We got to run our fingers over countless, beautifully embroidered, beaded, or patterned fabrics in some of the most luscious tones on the planet, and choose which one would become our sari. You would think this would cost more than purchasing a designer dress, but the final product was exactly tailored to our measurements and cost less than I paid for a half decent pair of jeans while at home.
At another vendor I found offered beautifully hand-batiked bed linens and yet another, a cognac colored leather handbag that was shockingly cheap compared to the designer bags that sell in London or New York. I couldn’t refuse. I had to have one of each.
4. Pashmina. Pashmina shawls have become the rage all over the world due to their luxurious softness and warmth. They are made from a very special wool from pashmina goats that graze in the Himalayan mountains. This is part of the reason why the wool is more costly than other types, but you can still find great deals on pashmina shawls and sweaters, and for both men and women while in India. If you are offered a pashmina shawl for less than $15, realize that it is probably a blend of different wools, if it is pashmina at all. The real deal feels very soft like cashmere, and is similar in price.
5. Tea. I am not just a tea lover, I am a tea aficionado. I love all the different blends that are available, from super-fruit teas that have acai and goji berries to a rich earl grey with the smell of bergamot, but nothing compares to loose leaf Darjeeling from the hills of North-east India, chai made at a street stall on a propane oven, with goats wandering around and served with a smile in a make-shift tavern, fire blazing while Tamil and Hindi men chatter away about their children, and work, and Assam and Nilgiri teas to quench your thirst and intoxicate you with their aromas.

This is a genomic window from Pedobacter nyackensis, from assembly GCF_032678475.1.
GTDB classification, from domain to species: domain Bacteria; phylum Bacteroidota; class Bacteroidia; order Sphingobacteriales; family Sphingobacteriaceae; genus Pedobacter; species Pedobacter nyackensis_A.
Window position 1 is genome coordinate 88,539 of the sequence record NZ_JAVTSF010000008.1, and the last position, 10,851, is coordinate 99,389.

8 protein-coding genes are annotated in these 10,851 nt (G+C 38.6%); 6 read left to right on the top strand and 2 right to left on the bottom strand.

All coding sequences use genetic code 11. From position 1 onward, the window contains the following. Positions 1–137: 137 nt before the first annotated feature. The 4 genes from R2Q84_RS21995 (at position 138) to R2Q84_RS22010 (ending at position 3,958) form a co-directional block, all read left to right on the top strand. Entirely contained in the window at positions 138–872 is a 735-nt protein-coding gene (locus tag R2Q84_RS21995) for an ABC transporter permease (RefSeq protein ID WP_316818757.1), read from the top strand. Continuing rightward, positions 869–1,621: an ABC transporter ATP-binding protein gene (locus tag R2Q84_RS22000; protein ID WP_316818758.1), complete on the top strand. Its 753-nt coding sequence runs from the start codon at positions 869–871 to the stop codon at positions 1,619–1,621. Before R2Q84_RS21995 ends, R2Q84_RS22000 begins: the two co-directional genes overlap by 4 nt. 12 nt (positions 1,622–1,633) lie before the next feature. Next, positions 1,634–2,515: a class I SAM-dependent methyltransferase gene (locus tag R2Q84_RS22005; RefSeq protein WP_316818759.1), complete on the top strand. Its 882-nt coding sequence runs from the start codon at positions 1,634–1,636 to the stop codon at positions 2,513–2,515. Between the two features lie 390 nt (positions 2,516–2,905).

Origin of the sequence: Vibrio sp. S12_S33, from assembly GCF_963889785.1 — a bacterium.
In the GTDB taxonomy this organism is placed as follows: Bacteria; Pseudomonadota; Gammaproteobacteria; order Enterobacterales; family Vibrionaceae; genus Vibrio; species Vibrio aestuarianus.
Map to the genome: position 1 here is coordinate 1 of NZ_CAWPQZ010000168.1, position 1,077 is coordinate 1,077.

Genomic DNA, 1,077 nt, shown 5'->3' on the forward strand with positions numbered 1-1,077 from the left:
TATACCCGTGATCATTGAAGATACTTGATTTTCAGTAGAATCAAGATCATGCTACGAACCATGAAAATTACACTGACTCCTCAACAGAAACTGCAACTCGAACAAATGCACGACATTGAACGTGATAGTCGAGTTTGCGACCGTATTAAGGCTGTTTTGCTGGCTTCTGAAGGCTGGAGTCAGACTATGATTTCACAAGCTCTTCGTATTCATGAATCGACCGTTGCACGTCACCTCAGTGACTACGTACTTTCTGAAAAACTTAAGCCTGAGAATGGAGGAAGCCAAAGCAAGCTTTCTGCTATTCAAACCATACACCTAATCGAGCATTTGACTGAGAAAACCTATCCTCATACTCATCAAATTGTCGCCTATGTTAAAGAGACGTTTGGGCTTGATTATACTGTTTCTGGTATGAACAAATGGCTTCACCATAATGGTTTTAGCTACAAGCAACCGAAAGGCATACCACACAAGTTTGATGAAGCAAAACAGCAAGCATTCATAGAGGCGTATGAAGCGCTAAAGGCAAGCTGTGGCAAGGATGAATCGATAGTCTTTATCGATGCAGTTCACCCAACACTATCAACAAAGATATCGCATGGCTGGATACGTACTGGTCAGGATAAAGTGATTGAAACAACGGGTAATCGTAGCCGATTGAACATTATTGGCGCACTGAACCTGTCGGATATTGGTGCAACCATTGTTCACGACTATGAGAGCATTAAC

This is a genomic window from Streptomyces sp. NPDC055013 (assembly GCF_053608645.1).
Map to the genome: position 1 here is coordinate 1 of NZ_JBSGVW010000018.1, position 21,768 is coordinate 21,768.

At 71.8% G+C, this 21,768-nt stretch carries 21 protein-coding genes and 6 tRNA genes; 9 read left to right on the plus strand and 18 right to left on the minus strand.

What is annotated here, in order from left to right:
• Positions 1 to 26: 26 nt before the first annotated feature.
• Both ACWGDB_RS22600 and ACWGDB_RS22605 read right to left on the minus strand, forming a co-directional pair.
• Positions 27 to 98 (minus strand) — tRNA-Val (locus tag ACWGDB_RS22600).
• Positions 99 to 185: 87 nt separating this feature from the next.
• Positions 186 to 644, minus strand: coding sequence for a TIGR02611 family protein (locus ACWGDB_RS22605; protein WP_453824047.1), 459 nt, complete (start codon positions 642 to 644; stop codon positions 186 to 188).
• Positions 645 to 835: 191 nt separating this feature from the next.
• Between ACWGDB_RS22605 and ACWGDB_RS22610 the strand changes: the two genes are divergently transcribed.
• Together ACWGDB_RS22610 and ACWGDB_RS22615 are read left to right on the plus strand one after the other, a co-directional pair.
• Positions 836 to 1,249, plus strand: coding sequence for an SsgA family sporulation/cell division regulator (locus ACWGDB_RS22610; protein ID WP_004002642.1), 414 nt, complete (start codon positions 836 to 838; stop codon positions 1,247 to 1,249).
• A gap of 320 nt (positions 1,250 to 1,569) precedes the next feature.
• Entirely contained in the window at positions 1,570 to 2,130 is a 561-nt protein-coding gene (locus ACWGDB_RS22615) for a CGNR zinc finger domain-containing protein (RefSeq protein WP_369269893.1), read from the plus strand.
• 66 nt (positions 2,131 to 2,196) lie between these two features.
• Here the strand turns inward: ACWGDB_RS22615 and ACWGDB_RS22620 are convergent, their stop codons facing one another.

I didn’t even like chai before having it in India. The over-sweet, commercialized nonsense they sell you at Starbucks doesn’t even come close to the authentic chai teas of India. Darjeeling – ah, my sweet darling. How can I count the ways you are wonderful? Just the aroma of a good tea from this area of India helps you to understand why Darjeeling is to tea what Champagne, France is to bubbly. Heaven in a cup – that is the only way to describe it.